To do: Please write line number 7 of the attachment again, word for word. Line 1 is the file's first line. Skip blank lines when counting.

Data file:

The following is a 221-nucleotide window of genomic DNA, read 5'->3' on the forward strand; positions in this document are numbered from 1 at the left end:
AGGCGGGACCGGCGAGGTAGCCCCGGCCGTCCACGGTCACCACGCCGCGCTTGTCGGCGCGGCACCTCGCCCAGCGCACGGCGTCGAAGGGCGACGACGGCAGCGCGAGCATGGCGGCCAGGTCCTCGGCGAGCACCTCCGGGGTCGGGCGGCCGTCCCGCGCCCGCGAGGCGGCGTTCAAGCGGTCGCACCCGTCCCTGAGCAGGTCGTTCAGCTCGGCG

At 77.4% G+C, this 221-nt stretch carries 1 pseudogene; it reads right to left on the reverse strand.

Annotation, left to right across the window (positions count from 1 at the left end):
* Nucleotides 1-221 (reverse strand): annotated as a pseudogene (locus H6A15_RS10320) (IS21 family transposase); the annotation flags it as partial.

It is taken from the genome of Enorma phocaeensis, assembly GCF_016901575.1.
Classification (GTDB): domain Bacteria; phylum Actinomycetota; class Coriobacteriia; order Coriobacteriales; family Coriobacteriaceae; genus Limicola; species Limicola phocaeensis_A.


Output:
Classification (GTDB): domain Bacteria; phylum Actinomycetota; class Coriobacteriia; order Coriobacteriales; family Coriobacteriaceae; genus Limicola; species Limicola phocaeensis_A.